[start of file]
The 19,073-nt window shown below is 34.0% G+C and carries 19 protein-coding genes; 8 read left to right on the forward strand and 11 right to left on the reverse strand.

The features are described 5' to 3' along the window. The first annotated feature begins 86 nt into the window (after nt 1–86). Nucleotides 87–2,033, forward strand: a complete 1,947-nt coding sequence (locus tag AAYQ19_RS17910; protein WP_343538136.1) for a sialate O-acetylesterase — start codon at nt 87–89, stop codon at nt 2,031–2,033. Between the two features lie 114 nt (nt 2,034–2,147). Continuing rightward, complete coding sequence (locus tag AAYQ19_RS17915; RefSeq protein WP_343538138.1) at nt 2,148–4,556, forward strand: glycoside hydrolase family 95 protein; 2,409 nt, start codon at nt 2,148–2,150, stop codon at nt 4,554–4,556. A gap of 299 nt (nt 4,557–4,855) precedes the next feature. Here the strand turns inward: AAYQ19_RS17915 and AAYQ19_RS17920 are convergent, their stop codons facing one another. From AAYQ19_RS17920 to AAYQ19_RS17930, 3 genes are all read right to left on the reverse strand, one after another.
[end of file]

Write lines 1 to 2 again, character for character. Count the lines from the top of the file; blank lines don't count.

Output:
The 19,073-nt window shown below is 34.0% G+C and carries 19 protein-coding genes; 8 read left to right on the forward strand and 11 right to left on the reverse strand.

The features are described 5' to 3' along the window. The first annotated feature begins 86 nt into the window (after nt 1–86). Nucleotides 87–2,033, forward strand: a complete 1,947-nt coding sequence (locus tag AAYQ19_RS17910; protein WP_343538136.1) for a sialate O-acetylesterase — start codon at nt 87–89, stop codon at nt 2,031–2,033. Between the two features lie 114 nt (nt 2,034–2,147). Continuing rightward, complete coding sequence (locus tag AAYQ19_RS17915; RefSeq protein WP_343538138.1) at nt 2,148–4,556, forward strand: glycoside hydrolase family 95 protein; 2,409 nt, start codon at nt 2,148–2,150, stop codon at nt 4,554–4,556. A gap of 299 nt (nt 4,557–4,855) precedes the next feature. Here the strand turns inward: AAYQ19_RS17915 and AAYQ19_RS17920 are convergent, their stop codons facing one another. From AAYQ19_RS17920 to AAYQ19_RS17930, 3 genes are all read right to left on the reverse strand, one after another.